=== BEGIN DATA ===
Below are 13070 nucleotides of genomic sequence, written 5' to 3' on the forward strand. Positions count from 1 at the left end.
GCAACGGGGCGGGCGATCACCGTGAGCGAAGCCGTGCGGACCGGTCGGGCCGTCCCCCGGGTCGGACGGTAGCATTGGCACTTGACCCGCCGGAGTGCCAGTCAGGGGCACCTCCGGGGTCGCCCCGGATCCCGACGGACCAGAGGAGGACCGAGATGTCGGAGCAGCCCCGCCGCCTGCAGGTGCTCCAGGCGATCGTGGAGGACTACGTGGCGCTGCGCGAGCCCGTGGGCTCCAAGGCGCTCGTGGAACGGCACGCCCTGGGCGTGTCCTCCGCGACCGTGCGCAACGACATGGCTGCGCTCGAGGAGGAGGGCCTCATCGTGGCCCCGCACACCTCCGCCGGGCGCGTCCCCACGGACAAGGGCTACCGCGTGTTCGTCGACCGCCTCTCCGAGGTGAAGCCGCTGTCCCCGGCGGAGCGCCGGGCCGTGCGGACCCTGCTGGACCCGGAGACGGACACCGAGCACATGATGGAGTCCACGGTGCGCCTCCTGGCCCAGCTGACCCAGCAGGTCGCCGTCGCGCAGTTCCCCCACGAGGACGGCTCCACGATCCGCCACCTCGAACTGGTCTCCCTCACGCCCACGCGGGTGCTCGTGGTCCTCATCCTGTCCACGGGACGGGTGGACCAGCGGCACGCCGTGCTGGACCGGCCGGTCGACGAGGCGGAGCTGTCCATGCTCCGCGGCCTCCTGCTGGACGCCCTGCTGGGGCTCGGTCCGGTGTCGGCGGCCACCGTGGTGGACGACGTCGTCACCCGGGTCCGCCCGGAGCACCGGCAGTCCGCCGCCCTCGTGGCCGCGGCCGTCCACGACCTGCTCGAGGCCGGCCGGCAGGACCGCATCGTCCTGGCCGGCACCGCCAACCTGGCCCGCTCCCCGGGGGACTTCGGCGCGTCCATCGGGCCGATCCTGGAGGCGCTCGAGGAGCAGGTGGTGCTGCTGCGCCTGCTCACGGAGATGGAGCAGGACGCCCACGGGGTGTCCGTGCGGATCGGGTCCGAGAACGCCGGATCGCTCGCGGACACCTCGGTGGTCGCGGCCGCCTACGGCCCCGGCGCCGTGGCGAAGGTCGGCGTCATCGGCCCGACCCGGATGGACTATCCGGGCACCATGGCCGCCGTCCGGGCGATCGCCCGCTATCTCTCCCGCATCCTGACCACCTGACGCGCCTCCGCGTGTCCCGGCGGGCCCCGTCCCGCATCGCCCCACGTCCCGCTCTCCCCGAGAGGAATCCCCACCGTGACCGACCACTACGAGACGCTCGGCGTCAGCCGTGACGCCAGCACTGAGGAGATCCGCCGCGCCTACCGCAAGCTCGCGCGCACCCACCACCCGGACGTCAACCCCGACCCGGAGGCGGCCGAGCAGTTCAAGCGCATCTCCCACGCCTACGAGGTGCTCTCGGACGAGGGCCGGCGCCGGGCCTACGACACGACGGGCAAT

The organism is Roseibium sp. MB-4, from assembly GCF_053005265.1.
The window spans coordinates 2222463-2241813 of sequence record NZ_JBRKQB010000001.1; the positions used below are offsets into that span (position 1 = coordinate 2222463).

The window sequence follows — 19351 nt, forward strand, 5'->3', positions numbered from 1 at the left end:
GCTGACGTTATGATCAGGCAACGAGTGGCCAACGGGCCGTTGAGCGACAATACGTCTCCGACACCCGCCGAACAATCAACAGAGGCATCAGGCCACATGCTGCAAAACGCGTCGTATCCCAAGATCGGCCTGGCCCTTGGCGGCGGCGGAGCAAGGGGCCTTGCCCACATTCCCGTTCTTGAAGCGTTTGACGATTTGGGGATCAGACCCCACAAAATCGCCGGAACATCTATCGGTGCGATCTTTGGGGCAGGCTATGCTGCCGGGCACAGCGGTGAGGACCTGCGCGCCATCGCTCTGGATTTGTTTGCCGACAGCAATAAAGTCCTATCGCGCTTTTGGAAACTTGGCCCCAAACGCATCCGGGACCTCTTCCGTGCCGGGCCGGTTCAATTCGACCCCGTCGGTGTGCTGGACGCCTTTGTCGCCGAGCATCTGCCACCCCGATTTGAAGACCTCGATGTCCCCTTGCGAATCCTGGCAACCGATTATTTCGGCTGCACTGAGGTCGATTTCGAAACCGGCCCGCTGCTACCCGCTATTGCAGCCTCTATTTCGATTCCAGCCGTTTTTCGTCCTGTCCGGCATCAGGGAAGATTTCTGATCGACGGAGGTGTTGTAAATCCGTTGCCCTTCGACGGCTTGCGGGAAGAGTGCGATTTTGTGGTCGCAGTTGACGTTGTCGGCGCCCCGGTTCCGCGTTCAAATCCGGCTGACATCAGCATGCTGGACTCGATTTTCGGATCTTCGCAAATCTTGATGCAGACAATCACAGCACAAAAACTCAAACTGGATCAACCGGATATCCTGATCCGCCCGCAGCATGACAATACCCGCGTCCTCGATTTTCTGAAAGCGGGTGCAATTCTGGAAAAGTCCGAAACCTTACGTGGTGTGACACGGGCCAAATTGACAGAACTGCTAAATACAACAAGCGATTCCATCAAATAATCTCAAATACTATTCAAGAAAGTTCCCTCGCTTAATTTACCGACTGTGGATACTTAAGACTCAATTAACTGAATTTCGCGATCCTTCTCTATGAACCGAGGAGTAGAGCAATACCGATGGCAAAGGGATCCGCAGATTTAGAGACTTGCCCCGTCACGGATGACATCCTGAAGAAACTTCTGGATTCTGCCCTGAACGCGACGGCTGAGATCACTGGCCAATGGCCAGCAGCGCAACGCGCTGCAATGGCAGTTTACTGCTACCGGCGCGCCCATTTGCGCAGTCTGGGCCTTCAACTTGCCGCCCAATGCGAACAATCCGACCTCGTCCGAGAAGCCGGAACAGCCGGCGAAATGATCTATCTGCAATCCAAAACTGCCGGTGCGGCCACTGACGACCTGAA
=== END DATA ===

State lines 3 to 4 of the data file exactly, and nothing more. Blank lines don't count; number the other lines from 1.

The organism is Roseibium sp. MB-4, from assembly GCF_053005265.1.
The window spans coordinates 2222463-2241813 of sequence record NZ_JBRKQB010000001.1; the positions used below are offsets into that span (position 1 = coordinate 2222463).